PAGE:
Crime Scenes and Fingerprints...With a Trace
Enough DNA to perform DNA "fingerprinting" can be obtained from regular fingerprints - the kind that detectives (like CSI Investigators) typically hope are present at the scene of the crime; the kind the CSI Investigator means when asking a colleague, "Get any DNA??"
Forensic scientists, law enforcement officials, criminal lawyers and the courts have come increasingly to rely on DNA "fingerprints." The DNA for "fingerprinting" is usually obtained from blood, bone, hair, other body fluids, and tissues.
About 99.9% of our DNA is invariable. The composition of a person's DNA uniquely identifies that particular individual. The DNA is why humans are human.
Conversely, 0.1% (one-tenth percent) of the DNA differs from one person to the next. That may not seem like much of a difference. But this difference in DNA involves some 3 million chemicals called bases (3 million bits of variable genetic information). It is this variation that makes each of us (except identical twins) genetically unique. It also makes each of us uniquely identifiable!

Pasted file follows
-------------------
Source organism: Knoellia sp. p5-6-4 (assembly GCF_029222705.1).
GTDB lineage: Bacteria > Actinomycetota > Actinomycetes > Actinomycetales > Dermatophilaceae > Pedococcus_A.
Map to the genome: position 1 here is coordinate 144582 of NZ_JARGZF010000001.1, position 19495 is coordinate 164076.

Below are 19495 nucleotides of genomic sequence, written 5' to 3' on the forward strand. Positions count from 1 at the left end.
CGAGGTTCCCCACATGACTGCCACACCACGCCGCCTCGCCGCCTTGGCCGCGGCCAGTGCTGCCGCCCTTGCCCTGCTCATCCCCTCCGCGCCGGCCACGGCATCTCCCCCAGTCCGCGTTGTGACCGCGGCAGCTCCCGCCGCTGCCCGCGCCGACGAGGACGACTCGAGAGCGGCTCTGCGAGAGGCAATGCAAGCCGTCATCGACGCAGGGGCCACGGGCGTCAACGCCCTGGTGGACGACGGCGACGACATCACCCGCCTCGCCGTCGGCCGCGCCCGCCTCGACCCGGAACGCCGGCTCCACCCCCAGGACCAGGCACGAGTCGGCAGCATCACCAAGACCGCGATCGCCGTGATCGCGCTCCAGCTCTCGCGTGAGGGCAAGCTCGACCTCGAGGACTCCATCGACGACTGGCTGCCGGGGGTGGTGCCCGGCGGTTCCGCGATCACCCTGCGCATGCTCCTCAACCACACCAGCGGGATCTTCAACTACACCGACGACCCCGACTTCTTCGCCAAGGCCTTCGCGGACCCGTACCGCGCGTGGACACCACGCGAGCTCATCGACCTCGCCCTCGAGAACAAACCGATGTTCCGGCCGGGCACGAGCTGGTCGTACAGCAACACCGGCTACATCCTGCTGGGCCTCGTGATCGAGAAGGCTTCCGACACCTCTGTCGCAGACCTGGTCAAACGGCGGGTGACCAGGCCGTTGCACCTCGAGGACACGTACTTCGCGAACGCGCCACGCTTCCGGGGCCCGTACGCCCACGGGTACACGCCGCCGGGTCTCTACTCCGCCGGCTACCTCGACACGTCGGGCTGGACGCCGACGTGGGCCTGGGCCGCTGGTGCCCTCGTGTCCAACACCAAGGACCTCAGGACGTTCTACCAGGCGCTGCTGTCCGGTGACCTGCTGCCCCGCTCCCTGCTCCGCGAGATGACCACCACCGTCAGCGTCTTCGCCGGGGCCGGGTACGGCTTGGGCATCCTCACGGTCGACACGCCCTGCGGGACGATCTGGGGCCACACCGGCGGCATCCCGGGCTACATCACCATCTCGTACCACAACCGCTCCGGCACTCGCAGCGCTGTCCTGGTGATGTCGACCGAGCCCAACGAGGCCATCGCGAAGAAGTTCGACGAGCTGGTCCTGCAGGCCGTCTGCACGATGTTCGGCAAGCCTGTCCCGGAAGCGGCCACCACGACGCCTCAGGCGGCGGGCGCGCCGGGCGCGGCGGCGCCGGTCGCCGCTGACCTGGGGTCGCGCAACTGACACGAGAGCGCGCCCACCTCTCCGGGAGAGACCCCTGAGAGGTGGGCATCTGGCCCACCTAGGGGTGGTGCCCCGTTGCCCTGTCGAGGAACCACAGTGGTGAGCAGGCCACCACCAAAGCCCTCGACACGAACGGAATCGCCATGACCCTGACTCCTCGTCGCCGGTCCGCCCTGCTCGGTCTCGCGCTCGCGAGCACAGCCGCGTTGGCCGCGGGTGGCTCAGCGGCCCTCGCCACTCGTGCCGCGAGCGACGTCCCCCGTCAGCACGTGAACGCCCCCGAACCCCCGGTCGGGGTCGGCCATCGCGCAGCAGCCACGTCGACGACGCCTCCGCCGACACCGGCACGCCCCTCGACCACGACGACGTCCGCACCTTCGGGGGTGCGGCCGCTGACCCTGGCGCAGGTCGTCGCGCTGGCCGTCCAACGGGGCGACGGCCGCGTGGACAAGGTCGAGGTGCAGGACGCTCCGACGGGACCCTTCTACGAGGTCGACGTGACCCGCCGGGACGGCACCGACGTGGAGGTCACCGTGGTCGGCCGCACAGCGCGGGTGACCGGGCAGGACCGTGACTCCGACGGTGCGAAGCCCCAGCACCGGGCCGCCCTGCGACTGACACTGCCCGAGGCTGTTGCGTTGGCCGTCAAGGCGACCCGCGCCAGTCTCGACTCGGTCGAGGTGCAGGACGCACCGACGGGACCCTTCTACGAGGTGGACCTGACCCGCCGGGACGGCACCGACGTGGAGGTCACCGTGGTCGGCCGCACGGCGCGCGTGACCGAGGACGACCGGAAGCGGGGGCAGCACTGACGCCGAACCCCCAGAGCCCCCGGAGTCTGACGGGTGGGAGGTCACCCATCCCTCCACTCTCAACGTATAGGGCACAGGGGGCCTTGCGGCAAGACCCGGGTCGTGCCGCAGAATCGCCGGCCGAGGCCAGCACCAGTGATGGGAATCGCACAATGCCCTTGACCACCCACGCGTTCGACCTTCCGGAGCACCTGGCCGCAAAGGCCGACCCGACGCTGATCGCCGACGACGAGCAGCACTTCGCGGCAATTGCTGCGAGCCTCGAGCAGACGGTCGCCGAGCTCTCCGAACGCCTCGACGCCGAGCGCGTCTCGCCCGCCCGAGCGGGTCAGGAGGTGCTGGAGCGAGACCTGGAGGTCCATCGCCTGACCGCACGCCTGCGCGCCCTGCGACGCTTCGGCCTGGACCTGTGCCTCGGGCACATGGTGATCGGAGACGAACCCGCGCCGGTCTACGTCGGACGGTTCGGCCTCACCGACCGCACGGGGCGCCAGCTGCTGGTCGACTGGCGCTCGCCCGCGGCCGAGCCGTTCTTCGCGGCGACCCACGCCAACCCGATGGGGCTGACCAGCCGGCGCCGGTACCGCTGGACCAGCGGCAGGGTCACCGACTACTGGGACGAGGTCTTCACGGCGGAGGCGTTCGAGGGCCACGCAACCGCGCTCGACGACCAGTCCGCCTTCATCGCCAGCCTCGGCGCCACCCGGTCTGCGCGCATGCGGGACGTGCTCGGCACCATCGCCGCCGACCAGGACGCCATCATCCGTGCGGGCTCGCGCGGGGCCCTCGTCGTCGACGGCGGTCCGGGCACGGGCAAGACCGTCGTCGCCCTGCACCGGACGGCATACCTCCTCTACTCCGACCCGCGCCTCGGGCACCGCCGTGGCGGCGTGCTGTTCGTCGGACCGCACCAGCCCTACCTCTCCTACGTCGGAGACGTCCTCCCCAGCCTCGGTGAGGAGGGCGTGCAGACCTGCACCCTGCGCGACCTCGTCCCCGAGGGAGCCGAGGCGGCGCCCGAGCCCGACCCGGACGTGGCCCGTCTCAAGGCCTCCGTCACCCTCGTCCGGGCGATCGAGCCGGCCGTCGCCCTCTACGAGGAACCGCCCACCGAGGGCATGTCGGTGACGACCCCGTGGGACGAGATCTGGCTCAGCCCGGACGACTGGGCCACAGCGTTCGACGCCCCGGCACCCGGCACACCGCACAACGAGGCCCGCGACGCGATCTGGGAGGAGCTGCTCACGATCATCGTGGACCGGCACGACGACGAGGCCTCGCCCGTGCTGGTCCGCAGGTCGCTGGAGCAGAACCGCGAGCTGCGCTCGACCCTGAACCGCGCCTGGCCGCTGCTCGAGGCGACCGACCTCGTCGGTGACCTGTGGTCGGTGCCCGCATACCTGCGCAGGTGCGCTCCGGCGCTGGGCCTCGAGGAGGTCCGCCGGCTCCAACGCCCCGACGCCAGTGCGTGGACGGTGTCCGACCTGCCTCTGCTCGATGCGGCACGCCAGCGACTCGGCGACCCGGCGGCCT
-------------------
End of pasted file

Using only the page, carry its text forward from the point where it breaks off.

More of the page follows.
Swabs taken from objects, such as door knobs or telephones that someone has touched, yield enough DNA for DNA "fingerprinting," according to a report by R A H van Oorschot and M K Jones published in the June 19, 1997 issue of the journal Nature (vol 387, page 767, 1997). In fact, a swab can yield enough DNA to tell if several individuals may have had their hands on the murder weapon (as in Agatha Christie's "Murder on the Orient Express").
The authors point out that the DNA swabbed from fingerprints provides a powerful forensic tool. Extreme caution is required, they warn, in handling evidence and interpreting DNA "fingerprints" made from fingerprints.
Last Editorial Review: 5/7/2003
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